Coefficient of Conservatism:
Coefficient of Wetness:
B. S. Walters
Usually in rich deciduous forests, especially moist areas in beech-maple forest, but also in drier forests with oak and sometimes with conifers.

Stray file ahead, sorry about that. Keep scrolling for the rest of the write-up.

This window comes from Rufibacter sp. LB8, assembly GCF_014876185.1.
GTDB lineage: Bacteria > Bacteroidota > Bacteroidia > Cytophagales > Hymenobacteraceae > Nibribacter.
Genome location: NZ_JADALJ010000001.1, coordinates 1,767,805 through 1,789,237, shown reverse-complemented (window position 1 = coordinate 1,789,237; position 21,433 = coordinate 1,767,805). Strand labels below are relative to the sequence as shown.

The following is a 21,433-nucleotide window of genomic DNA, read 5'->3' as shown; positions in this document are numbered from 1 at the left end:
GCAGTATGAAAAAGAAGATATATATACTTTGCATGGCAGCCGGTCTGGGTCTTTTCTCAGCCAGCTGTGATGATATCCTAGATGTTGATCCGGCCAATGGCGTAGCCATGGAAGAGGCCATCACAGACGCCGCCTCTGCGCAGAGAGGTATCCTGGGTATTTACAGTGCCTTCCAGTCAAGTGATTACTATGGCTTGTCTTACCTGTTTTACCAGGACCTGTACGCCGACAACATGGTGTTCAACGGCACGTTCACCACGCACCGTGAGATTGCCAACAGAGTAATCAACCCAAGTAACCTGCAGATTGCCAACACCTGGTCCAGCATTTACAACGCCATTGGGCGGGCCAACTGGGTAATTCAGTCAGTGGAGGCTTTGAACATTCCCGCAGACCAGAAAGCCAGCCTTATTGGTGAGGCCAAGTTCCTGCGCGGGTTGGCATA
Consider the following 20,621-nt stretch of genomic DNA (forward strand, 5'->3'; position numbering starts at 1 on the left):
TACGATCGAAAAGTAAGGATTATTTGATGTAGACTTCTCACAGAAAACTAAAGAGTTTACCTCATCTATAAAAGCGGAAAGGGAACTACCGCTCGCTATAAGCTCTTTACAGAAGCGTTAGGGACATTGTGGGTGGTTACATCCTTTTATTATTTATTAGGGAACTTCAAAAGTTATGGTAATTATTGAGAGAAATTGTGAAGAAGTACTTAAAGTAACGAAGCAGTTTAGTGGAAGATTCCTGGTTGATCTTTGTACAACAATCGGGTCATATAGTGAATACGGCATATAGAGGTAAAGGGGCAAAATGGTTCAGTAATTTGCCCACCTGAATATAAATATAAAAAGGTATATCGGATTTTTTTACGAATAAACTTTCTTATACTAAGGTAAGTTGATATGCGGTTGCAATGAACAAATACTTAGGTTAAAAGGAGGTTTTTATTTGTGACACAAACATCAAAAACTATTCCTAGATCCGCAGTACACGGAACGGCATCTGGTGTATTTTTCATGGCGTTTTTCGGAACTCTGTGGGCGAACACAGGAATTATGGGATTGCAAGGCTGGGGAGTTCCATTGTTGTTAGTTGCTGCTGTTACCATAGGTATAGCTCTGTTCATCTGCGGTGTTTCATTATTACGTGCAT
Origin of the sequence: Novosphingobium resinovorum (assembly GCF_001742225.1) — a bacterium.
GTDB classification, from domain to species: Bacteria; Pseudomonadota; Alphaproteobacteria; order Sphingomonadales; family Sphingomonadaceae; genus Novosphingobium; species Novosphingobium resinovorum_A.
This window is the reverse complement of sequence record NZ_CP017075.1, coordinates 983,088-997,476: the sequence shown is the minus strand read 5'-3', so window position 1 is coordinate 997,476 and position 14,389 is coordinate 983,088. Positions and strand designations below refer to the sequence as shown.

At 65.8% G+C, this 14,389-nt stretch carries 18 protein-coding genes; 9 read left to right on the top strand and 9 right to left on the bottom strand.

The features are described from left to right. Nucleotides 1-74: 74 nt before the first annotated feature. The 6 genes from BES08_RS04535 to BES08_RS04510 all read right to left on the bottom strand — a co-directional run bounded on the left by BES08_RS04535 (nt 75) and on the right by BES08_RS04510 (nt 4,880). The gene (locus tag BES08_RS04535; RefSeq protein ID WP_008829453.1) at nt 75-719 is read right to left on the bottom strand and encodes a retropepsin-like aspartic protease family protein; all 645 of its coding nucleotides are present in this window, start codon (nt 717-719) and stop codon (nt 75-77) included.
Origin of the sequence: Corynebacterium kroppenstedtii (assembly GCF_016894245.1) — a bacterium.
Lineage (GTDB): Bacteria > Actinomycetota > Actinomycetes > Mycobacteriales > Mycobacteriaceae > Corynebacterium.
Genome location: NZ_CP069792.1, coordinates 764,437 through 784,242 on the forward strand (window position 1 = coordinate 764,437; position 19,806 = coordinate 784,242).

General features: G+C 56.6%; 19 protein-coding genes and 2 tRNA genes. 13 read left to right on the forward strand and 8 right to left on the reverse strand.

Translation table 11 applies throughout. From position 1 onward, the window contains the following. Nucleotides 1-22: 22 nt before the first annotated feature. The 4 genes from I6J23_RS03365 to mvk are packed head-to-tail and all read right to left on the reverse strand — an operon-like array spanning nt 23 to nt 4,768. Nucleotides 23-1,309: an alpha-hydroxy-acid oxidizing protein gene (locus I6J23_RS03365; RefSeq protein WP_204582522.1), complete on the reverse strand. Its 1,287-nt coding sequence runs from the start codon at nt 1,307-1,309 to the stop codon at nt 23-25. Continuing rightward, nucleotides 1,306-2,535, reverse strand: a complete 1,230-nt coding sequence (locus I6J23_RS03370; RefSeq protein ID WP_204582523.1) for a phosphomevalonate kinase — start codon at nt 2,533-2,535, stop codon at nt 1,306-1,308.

This species is easily recognized by the distant paired flowers, reflexed fruit, and broad, opposite, petioled leaves. The corolla appears pinkish, being basically white inside with pink tinge at least outside. Hooked tips on the bristle-like mature upper sepal lobes suggest animal dispersal. The reflexed fruit, unlike that of Persicaria virginiana, is not under tension.